Saturate the soft-bristled brush or sponge in your soapy cleaning solution. Gently scrub each screen, including the frame, in circular motions to remove caked-on dust and debris. Be careful not to use too much pressure, as this could cause the mesh to pull away from the frame.
Scrub both sides with your soapy solution, then use the hose to rinse away the suds.
7. Tackle Caked-on Rust
If you have metal screens, there’s a good chance rust will become an issue at some point. So if your metal window screens are caked in rust, follow these steps to remove it:
- Liberally spritz the cleaning vinegar solution over the affected areas.
- Wait several hours for the vinegar solution to penetrate the rust.
- Use a soft-bristled brush, sponge, or soft cloth to scrub the residual rust. Rinse the brush or rag as needed to remove rust particles.
- If the rust won’t lift, mix a thick paste of baking soda and water and apply it to the affected areas, then scrub gently with the brush or sponge. As the rust lifts, rinse the screen with clean water.
- After removing the rust, wipe with a soft, dry cloth to remove residual vinegar and rust particles.
8. Give It Time
You’ll need to give the screens time to air dry before reinstalling them, so let them sit for a few hours. Ideally, you should leave them in the sunshine or prop them up on a windy day, so they’ll dry completely.
In some cases, this can take less than 30 minutes, but in others, it may take a few hours. Let the screens dry completely before you reinstall them. To expedite the drying process, you can wipe down the excess water with a microfiber cloth.
9. Reinstall Each Screen
When the screens are completely dry, you can reinstall them in their proper place. To do this, align the frame in the channel on the right and left sides of the window jamb. Once it’s aligned, pull the screen up and into the top track. Then, use both hands (positioned on the tabs at the bottom) to maneuver the screen up and into place.
If you install it correctly, the screen should lock into place. Be gentle as you maneuver the screen into its spot, so you don’t damage the mesh.
Final Thoughts: Window Screen Cleaning How To
While cleaning window screens is a project most homeowners tend to avoid or forget, it’s not a big deal. It only takes a few hours to complete. Once you’re done, you’ll be able to see clearly out of your windows again — especially if you clean the windows too.
Of course, there are scenarios where it might be time to replace the whole window setup, so if that’s the case, we can help.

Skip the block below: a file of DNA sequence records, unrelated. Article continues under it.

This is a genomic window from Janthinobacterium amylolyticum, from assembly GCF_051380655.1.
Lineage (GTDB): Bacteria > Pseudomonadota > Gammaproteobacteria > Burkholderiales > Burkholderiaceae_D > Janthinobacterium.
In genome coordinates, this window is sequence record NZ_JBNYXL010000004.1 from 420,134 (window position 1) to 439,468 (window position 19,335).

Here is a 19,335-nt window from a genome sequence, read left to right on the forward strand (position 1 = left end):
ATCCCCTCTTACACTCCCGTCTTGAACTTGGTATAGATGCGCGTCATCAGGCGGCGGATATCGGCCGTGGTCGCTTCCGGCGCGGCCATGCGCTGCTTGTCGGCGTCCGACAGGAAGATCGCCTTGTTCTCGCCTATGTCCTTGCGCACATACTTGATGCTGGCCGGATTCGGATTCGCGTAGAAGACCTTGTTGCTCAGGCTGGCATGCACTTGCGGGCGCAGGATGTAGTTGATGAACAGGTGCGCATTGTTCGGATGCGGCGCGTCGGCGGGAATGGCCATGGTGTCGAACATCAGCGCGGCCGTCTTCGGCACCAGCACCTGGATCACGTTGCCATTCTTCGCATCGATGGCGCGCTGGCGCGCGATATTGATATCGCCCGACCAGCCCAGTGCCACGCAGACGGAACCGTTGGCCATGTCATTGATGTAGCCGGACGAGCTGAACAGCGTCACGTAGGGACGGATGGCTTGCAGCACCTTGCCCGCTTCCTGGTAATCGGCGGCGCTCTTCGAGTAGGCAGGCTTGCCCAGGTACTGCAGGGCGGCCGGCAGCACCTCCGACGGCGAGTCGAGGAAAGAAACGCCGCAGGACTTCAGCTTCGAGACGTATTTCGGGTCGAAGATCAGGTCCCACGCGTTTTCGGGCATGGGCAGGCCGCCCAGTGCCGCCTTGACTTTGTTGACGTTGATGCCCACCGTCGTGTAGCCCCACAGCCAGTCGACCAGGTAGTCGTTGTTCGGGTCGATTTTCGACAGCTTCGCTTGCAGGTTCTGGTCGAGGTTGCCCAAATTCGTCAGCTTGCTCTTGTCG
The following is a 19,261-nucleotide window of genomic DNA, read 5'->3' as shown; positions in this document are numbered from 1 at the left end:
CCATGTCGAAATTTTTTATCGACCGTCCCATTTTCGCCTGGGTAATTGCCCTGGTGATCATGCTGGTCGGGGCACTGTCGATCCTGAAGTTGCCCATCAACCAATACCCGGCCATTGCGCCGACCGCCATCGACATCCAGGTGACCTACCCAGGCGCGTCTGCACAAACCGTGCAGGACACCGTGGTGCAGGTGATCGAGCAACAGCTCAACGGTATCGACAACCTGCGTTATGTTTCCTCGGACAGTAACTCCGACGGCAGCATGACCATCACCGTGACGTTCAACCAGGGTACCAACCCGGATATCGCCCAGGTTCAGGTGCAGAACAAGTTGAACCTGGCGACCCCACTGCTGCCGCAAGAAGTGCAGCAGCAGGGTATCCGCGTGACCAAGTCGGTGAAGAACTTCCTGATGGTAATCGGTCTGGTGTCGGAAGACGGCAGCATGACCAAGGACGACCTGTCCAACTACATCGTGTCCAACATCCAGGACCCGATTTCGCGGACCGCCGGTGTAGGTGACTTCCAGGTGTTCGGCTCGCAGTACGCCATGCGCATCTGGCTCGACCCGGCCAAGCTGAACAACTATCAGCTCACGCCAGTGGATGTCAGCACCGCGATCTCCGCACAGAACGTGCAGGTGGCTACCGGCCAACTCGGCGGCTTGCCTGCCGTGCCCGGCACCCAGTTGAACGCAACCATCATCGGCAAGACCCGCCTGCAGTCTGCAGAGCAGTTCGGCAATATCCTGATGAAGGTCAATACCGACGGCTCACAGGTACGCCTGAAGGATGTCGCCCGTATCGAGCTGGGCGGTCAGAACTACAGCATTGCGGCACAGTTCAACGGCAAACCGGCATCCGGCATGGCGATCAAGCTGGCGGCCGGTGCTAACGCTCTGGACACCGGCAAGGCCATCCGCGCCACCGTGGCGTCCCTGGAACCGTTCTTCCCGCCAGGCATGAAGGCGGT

FAQs About How To Clean Window Screens
Can You Use Windex Outdoor on Window Screens?
Yes, you can use Window Outdoor on window screens. The product is designed for use on various surfaces, including window screens, so you can safely use it for this particular task.
Can You Clean a Window Screen With a Magic Eraser?
Absolutely. Magic Erasers can be incredibly helpful for removing dirt and dust from your screen, especially if your vacuum can’t pick it up. Simply dampen a Magic Eraser and lightly scrub the screen to remove the gunk. Don’t use too much force, as you could stretch or damage the mesh.
How Do You Remove Oxidation From Window Screens?
If your window screens are plagued with oxidation — a crusty buildup from oxidation of the aluminum screens — use vinegar and water to tackle the stains. You can use regular, undiluted cleaning vinegar for large areas, but for smaller areas, use the 50-50 mixture of cleaning vinegar and water. Let the mixture sit on the oxidation marks for a few hours, then gently scrub the area with a soft cloth, sponge, or soft-bristled brush.
Is Alcohol a Good Solution for Cleaning Window Screens?
Although you could use alcohol to clean your window screens, we recommend sticking with a milder cleaning solution. All-purpose cleaners or mild dish soap diluted in warm water should do the trick in most cases, but cleaning vinegar should work for rusty marks and oxidation.
Does Vinegar Damage Window Screens?
Vinegar won’t damage window screens if you use household cleaning vinegar. Regular white vinegar will do, but cleaning vinegar offers a bit of extra strength, as it contains about 6% acid. Avoid using concentrated vinegar solutions, which are highly acidic and could damage the screens. And always wear rubber gloves to protect your hands.